"Shit!" I thought, panic instinctively gripping me. "God Botherers!". There can after all be no other explanation for clean-cut and smartly dressed young men (with, I presume, bible-filled back packs) roaming the streets in these here parts. Although already (and fortunately) partially concealed from the road by our enormous greenhouse (it's got FOOD plants inside before you draw any other conclusions), I moved out of sight lest the vision of my loveliness (sweat-covered polo shirt, black shorts with incredibly reflective white legs sticking out of the bottom) draw them unto me, doubtless speaking in tongues. it didn't occur to me that the 'put-put-put-ring-a-ding-ding' sound of the little two stroke motor was a bit of a positional giveaway, but I did judge that it did at least mean that I had plausible deniability on the subject of the doorbell ringing.
The result of my cunning strategic maneuvering was the lack of any contact with the GBs, and the continuation of my brutal mechanical onslaught against everything yellow and flowering in my garden. There was a flaw, however, in my ill-conceived plan, and it was this: my street is a cul de sac, and the little buggers had to return to their car - just as I had yet to finish off some weeds in front of the house! With the mind-altering influence of forty eight years of soaking up cosmic rays combined with my own quota of free radicals, I completely forgot about the missionaries in my midst (somehow that sounds rude, but isn't), right up until I wandered around to the front of the house, resplendent in blue cotton, black rayon and a thick, dripping film of salty water and clutching the smokey machine in one rapidly numbing hand.
As I did so, there they were - the men in white shirts. As I spotted them, so they (directed by the hand of their god perhaps?) cast their eyes upon me, and were glad. I tried to use body language to dissuade them - I turned my back , even my other cheek, towards them, but on they came remorseless in their feelings of goodness, righteousness and whatever it is that compels them to do what they do.
I decided to be polite - I mean what's the point of picking a fight where one is not necessary?
"Good afternoon sir!" the young man in front called to me as I shut off the engine and dripped a little sweat onto the hot casing. I hoped that the quiet hiss did not place me in the same category as a wicked serpent, standing as I was, next to an apple tree.
"Hi! How're you doing?" I said in what I hoped was a reasonable, friendly tone. Then, in order to avoid any silly small talk I came out with "What do you guys want to talk to me about today?"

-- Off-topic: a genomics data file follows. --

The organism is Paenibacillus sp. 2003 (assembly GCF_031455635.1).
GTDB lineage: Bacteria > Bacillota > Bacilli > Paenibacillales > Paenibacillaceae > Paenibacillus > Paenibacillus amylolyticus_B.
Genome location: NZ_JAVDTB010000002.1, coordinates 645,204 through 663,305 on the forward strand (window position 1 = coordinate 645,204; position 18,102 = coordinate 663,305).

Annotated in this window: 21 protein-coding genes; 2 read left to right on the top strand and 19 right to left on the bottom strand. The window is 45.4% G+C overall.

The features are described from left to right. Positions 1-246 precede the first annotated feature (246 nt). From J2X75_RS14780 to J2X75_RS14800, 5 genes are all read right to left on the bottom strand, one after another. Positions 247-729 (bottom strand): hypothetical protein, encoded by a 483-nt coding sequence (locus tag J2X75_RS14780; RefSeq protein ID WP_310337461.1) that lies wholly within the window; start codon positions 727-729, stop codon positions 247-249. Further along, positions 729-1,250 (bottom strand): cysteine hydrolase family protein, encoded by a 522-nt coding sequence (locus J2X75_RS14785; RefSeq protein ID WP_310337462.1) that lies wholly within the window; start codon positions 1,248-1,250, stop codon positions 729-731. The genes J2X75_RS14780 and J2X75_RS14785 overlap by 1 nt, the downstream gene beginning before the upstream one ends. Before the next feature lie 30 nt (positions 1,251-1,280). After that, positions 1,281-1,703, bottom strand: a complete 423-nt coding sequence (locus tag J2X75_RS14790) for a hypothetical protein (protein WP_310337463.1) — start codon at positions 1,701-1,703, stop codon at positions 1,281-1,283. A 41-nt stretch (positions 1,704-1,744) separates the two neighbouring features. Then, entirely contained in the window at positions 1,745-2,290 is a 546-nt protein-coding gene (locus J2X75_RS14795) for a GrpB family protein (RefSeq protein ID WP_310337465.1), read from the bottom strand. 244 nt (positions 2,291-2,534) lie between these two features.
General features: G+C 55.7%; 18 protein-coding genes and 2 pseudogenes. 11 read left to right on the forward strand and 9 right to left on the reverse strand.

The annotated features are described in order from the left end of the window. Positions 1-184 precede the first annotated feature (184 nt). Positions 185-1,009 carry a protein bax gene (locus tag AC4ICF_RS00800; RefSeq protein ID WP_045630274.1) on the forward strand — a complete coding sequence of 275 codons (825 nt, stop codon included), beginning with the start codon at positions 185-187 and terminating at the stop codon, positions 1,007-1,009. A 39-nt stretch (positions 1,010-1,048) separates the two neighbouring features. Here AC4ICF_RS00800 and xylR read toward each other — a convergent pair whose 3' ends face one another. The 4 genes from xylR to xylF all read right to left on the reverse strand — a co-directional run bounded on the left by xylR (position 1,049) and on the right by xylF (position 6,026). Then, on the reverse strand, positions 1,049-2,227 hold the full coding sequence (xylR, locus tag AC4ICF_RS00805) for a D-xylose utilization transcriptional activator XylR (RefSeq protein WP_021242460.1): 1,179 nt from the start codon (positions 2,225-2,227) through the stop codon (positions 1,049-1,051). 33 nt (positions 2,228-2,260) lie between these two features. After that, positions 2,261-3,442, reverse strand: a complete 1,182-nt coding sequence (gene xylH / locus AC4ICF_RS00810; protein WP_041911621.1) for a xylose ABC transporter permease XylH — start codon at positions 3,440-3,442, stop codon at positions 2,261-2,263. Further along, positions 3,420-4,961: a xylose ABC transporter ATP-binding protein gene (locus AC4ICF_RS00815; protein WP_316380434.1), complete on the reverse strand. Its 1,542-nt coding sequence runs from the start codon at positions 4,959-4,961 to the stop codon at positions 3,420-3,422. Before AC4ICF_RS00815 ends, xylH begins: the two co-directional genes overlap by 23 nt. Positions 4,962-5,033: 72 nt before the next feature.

Hesitating briefly to allow a mild look of surprise to cross his saintly features, the lead young man (LYM) replied "We'd like to talk to you about the message of god and how he can help change your life." The following young man (FYM) stood alongside his colleague and regarded me with a fixed smile and slightly desperate, bulging eyes.
I stifled my indignation over the assumptions that a) I hadn't heard god's message before, b) that I would like to hear it now and apropos of absolutely nothing, and c) that it may change my life, mainly because each assumption was incorrect and founded on slippery sands.
"Well, let me be clear; I don't believe in any god so I don't want you gentlemen to waste any of your time." I said, with a smile ( a real smile, not a snarl); "I actually admire what you do for your faith but I don't share your beliefs.". I was being honest; I have a grudging admiration for people who do the missionary thing - mostly because I am fundamentally shy and could never do it. On the grounds of spreading religion I am rather more averse to it in principle. It is not a good thing. LYM looked at me, a little taken aback. "You don't believe in god?" he asked, a slight edge of incredulity creeping into his voice. FYM stood alongside his colleague and regarded me with his fixed smile and slightly desperate, bulging eyes...his grin had slightly broadened but otherwise he had not moved.
"That's right." I said "I don't share your belief and I don't want you to waste your time, because that's what you'd be doing. I don't think that the world - and life - works that way."
'Oh." said LYM, clearly somewhat thrown by this expression of non-rapport. FYM, still unmoving, stood and stared at me, and then expressively blinked. He appeared horrified but unsure of what to do next; exorcise me or run for the hills to save his soul.
"No hard feelings lads!" I said, again with a smile.
LYM stirred; "Well...erm..." and he seemed to wrestle with his rehearsed script for a moment; "Would...would you happen to know of anyone else in the neighbourhood who might need to hear god's message?". I felt like either laughing out loud (and with much derision) or giving him a sympathetic man-hug; the type you give someone whose team has just been thrashed soundly in the final. I did neither. It was too hot.
"No." I said; "I don't have those kinds of conversations with anyone." Two pairs of eyes duly glazed over in confusion and acceptance of there being no room at this particular inn.
With that understanding established, we bade one another a cheery farewell and best wishes for the weekend. Well, LYM and I did; FYM, his previously steadfast grin now weakening and drooping in a trembly kind of way, turned away without moving his eyes, something which I found rather disturbing.
Alien hybrid, I surmised.
Next week I'm going to go out hunting Christians down in their homes and offer to bring them the message of common sense and a universe without an invisble supernatural friend.